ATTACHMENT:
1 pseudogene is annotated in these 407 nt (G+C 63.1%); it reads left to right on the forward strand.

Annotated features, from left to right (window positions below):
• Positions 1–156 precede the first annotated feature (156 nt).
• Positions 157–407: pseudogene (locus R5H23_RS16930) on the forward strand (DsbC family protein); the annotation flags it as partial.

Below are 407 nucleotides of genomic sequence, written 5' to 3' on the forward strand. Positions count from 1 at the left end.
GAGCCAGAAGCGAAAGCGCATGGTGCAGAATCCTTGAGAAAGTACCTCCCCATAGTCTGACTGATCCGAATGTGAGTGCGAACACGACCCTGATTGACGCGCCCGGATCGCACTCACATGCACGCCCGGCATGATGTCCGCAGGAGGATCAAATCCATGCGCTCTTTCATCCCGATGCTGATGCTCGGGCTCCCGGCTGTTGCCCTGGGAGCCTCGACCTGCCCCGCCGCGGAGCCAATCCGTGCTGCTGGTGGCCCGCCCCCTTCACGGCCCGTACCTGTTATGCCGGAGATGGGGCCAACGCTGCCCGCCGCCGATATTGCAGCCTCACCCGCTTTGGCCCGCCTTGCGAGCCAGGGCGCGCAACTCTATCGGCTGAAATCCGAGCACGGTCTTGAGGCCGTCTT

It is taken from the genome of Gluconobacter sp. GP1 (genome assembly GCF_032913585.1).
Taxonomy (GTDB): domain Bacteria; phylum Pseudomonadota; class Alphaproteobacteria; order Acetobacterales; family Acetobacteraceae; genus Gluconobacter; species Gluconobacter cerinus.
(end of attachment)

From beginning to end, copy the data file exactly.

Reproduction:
1 pseudogene is annotated in these 407 nt (G+C 63.1%); it reads left to right on the forward strand.

Annotated features, from left to right (window positions below):
• Positions 1–156 precede the first annotated feature (156 nt).
• Positions 157–407: pseudogene (locus R5H23_RS16930) on the forward strand (DsbC family protein); the annotation flags it as partial.

Below are 407 nucleotides of genomic sequence, written 5' to 3' on the forward strand. Positions count from 1 at the left end.
GAGCCAGAAGCGAAAGCGCATGGTGCAGAATCCTTGAGAAAGTACCTCCCCATAGTCTGACTGATCCGAATGTGAGTGCGAACACGACCCTGATTGACGCGCCCGGATCGCACTCACATGCACGCCCGGCATGATGTCCGCAGGAGGATCAAATCCATGCGCTCTTTCATCCCGATGCTGATGCTCGGGCTCCCGGCTGTTGCCCTGGGAGCCTCGACCTGCCCCGCCGCGGAGCCAATCCGTGCTGCTGGTGGCCCGCCCCCTTCACGGCCCGTACCTGTTATGCCGGAGATGGGGCCAACGCTGCCCGCCGCCGATATTGCAGCCTCACCCGCTTTGGCCCGCCTTGCGAGCCAGGGCGCGCAACTCTATCGGCTGAAATCCGAGCACGGTCTTGAGGCCGTCTT

It is taken from the genome of Gluconobacter sp. GP1 (genome assembly GCF_032913585.1).
Taxonomy (GTDB): domain Bacteria; phylum Pseudomonadota; class Alphaproteobacteria; order Acetobacterales; family Acetobacteraceae; genus Gluconobacter; species Gluconobacter cerinus.